[unisog] Opinion on L2TP/IPSEC?

Clark Gaylord cgaylord at vt.edu
Tue Sep 26 03:29:54 GMT 2006

On Mon, 25 Sep 2006 13:15:12 -0500, "Julian Y. Koh"
<kohster at northwestern.edu> said:
> At 13:37 -0400 09/25/2006, Gary Flynn wrote:
> >We're considering enabling L2TP on our VPN concentrator to enable
> >Windows Mobile devices to connect without the need to purchase an
> >IPSEC client.
> The Windows (including PocketPC Windows) L2TP client actually rides on
> top of IPSec (don't confuse the real IPSec with MS' co-opted IPSec
> term).  So the security level should be fine.

I love MS bashing as much as the next guy, but this is not accurate. The
MS IPsec implementation seems to be just fine and there are plenty of
people who can attest to successful compatibility w/ FreeSWAN or Cisco
IPsec implementations. What most people refer to as "ipsec" in the MS
world is just IP filtering, but the ESP/AH pieces seem to be fully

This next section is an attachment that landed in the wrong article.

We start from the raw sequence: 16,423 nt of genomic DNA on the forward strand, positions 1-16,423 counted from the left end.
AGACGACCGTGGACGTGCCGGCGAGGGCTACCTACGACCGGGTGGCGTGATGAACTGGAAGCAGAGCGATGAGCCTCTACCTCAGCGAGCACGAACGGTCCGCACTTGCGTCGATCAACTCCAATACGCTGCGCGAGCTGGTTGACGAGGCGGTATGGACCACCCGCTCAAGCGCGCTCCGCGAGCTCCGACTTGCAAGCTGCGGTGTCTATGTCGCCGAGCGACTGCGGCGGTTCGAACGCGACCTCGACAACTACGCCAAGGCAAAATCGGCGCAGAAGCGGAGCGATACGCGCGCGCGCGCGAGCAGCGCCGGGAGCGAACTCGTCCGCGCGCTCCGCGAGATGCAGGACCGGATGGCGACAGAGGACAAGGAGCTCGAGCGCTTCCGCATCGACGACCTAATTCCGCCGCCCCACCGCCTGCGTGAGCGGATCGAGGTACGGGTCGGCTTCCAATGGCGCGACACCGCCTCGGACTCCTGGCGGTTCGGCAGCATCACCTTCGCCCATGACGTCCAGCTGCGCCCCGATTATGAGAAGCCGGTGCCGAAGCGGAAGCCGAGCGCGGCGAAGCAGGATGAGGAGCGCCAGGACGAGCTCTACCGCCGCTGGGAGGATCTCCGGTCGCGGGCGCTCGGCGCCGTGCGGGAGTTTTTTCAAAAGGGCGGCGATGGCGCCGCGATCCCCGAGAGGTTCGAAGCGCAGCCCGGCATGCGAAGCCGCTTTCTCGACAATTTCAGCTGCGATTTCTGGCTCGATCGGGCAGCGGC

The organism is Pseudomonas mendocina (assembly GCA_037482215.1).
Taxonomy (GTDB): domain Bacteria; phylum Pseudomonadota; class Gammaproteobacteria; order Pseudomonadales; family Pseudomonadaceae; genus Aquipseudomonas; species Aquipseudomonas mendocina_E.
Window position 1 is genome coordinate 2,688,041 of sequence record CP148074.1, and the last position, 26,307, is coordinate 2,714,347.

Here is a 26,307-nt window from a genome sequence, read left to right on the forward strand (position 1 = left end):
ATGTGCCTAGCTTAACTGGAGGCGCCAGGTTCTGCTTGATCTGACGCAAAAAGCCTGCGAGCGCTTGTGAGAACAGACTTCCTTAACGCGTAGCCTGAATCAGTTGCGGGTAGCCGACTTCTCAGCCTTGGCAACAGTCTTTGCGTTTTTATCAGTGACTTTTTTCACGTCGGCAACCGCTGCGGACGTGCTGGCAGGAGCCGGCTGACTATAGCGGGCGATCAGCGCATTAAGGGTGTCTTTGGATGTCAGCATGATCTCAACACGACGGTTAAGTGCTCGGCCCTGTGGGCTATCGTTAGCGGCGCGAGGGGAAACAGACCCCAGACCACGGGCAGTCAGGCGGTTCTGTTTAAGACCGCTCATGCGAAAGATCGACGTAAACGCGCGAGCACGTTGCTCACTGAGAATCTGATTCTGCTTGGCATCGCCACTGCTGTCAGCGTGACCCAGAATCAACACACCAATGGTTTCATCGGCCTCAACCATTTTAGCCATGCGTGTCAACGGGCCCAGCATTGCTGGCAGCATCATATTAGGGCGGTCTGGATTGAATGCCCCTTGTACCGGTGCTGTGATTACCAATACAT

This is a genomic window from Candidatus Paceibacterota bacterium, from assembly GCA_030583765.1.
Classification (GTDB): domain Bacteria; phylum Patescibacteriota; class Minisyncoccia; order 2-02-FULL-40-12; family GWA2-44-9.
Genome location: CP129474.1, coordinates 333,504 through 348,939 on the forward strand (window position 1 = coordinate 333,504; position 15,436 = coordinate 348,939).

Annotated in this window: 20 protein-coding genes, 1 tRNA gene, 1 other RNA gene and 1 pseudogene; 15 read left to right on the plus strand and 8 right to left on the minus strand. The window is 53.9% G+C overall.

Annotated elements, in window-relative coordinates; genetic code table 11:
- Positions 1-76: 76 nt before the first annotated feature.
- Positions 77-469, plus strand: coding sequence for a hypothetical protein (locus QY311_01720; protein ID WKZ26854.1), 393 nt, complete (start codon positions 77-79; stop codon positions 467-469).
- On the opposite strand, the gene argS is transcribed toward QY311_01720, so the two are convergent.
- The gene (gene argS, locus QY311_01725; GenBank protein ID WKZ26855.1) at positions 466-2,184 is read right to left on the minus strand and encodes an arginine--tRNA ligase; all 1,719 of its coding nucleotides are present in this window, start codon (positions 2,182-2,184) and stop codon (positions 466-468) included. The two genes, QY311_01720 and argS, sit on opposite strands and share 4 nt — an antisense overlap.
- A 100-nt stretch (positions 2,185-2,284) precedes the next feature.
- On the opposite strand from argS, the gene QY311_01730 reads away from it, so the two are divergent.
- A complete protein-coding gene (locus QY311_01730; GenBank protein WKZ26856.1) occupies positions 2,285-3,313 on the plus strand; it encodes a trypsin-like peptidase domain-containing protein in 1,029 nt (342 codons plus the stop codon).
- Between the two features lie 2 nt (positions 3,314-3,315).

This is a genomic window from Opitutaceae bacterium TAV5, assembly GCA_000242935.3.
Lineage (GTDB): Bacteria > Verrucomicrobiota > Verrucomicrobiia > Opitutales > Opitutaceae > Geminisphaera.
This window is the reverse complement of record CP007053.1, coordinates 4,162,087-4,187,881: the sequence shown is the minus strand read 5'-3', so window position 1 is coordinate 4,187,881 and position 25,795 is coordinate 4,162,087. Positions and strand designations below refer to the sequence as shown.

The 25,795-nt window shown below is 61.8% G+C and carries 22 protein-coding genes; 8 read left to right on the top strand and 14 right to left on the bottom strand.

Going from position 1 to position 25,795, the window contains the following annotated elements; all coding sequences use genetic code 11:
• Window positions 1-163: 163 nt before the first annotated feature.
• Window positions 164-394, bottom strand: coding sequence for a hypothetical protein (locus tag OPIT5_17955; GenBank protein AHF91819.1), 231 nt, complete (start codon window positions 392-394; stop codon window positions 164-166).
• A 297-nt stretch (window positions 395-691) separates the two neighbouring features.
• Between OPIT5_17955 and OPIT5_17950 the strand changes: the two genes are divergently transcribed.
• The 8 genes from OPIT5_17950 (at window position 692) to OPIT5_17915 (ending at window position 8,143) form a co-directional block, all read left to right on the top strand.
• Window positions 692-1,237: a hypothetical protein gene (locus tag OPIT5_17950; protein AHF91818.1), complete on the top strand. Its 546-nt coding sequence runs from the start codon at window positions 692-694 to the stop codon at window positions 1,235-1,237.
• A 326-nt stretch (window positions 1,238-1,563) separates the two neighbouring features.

functional, as is the certificate based authentication.

You could actually be pedantic and say that using the term "IPsec" to
mean simple IP filtering is not incorrect: it is a null SA with a
transform of "block". :-)

To Gary's question, though, we finally decided "why bother?" after
running PPTP and L2TP+IPsec in parallel for three years with a grand
total of *three* regular L2TP users and hundreds of PPTP users. The
network layer cannot and should never be considered the appropriate
place for "security". The weaknesses of PPTP are a feature -- no one
would ever confuse it with real security -- and it is easier to set up
PPTP than L2TP+IPsec. Just don't let people use passwords they care
about -- again, real security can't happen there anyway -- all you can
hope for is best effort and it's fine for that. Also, PPTP successfully
traverses NAT much more often than IPsec.

For server-to-server communication, IPsec alone is not entirely useless;
for virtual dialup, you may as well shoot yourself and be done with it
rather than try to support any significant user base. To those who say
"why not just use IPsec alone" I ask what they do for AAA -- it isn't
impossible (especially w/ xauth), but I've not known anyone who actually
does it. Having said "network security is a non-sequitur", to the extent
it does exist it is equated with maybe-slightly-better-than-best-effort
traceability. Non-proprietary IPsec-based solutions are usually
completely devoid of useful authorization and accounting. Using a
PPP-based solution gives you a huge wealth of (mostly RADIUS-based)


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